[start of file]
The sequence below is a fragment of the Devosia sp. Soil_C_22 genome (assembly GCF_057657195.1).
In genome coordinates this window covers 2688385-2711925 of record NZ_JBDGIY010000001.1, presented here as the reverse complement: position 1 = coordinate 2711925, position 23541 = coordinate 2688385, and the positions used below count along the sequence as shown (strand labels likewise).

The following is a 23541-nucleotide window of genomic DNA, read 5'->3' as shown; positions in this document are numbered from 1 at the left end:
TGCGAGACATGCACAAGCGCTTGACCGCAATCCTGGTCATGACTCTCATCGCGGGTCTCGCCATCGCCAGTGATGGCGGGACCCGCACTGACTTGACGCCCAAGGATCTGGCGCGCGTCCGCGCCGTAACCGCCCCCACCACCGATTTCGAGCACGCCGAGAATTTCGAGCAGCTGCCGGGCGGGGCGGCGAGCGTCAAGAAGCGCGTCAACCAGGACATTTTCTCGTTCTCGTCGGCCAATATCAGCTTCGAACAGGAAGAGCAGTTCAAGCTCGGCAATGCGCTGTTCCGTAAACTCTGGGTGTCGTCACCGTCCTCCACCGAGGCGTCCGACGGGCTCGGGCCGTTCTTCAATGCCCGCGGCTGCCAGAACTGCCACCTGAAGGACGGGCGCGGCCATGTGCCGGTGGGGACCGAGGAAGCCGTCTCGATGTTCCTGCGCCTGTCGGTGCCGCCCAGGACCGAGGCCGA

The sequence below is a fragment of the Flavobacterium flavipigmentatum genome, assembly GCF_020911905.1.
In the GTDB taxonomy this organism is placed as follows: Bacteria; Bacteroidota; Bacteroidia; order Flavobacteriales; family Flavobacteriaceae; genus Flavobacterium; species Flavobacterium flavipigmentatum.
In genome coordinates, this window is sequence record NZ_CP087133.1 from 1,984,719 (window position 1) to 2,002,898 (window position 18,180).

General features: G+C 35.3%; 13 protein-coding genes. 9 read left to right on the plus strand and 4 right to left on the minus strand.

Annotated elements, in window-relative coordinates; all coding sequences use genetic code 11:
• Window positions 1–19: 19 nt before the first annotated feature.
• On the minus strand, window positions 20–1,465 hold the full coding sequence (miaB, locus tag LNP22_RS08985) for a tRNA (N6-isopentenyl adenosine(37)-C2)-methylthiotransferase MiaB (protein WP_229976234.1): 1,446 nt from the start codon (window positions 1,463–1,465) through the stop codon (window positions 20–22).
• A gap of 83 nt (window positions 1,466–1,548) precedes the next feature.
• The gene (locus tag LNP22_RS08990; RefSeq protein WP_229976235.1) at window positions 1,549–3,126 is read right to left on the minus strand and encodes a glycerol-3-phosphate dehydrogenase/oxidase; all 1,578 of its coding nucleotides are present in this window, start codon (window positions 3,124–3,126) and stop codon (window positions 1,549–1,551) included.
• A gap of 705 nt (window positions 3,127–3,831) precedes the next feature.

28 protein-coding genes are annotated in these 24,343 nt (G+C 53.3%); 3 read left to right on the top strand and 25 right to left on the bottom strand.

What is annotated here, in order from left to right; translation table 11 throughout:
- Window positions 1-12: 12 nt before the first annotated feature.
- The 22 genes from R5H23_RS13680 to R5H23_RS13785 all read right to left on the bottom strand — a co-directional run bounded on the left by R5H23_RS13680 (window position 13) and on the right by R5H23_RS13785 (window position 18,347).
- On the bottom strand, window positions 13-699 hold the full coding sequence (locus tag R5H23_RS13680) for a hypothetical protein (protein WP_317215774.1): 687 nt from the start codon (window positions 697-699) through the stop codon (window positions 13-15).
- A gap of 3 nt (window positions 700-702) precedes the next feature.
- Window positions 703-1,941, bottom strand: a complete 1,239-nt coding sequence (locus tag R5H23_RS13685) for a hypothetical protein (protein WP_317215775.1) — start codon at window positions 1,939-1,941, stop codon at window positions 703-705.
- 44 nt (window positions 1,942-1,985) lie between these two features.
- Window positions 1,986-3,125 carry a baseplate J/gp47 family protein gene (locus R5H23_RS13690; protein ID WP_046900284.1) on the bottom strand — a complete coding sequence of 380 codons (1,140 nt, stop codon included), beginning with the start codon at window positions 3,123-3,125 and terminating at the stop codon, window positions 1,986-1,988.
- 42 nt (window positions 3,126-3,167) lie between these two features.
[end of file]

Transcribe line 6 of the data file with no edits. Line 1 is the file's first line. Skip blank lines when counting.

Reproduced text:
In the GTDB taxonomy this organism is placed as follows: Bacteria; Bacteroidota; Bacteroidia; order Flavobacteriales; family Flavobacteriaceae; genus Flavobacterium; species Flavobacterium flavipigmentatum.